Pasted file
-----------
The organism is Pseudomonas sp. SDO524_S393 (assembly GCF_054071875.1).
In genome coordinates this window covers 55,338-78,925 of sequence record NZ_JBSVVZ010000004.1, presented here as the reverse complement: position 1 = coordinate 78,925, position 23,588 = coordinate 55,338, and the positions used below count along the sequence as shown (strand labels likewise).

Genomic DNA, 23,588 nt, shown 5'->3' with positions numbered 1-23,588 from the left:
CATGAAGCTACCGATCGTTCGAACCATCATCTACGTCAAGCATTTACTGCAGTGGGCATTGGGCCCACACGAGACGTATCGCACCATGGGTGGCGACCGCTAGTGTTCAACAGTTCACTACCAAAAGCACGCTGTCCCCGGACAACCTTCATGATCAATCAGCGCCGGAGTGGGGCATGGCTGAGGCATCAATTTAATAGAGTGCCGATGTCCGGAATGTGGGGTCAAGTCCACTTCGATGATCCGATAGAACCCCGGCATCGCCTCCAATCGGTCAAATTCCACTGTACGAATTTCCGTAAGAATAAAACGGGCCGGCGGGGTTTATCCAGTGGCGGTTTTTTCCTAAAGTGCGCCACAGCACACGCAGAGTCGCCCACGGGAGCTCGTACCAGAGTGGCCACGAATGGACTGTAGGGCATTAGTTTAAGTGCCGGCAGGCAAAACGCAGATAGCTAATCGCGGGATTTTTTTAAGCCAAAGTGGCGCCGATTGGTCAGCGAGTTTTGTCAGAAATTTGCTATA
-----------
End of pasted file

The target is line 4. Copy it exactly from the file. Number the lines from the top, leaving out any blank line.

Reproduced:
CATGAAGCTACCGATCGTTCGAACCATCATCTACGTCAAGCATTTACTGCAGTGGGCATTGGGCCCACACGAGACGTATCGCACCATGGGTGGCGACCGCTAGTGTTCAACAGTTCACTACCAAAAGCACGCTGTCCCCGGACAACCTTCATGATCAATCAGCGCCGGAGTGGGGCATGGCTGAGGCATCAATTTAATAGAGTGCCGATGTCCGGAATGTGGGGTCAAGTCCACTTCGATGATCCGATAGAACCCCGGCATCGCCTCCAATCGGTCAAATTCCACTGTACGAATTTCCGTAAGAATAAAACGGGCCGGCGGGGTTTATCCAGTGGCGGTTTTTTCCTAAAGTGCGCCACAGCACACGCAGAGTCGCCCACGGGAGCTCGTACCAGAGTGGCCACGAATGGACTGTAGGGCATTAGTTTAAGTGCCGGCAGGCAAAACGCAGATAGCTAATCGCGGGATTTTTTTAAGCCAAAGTGGCGCCGATTGGTCAGCGAGTTTTGTCAGAAATTTGCTATA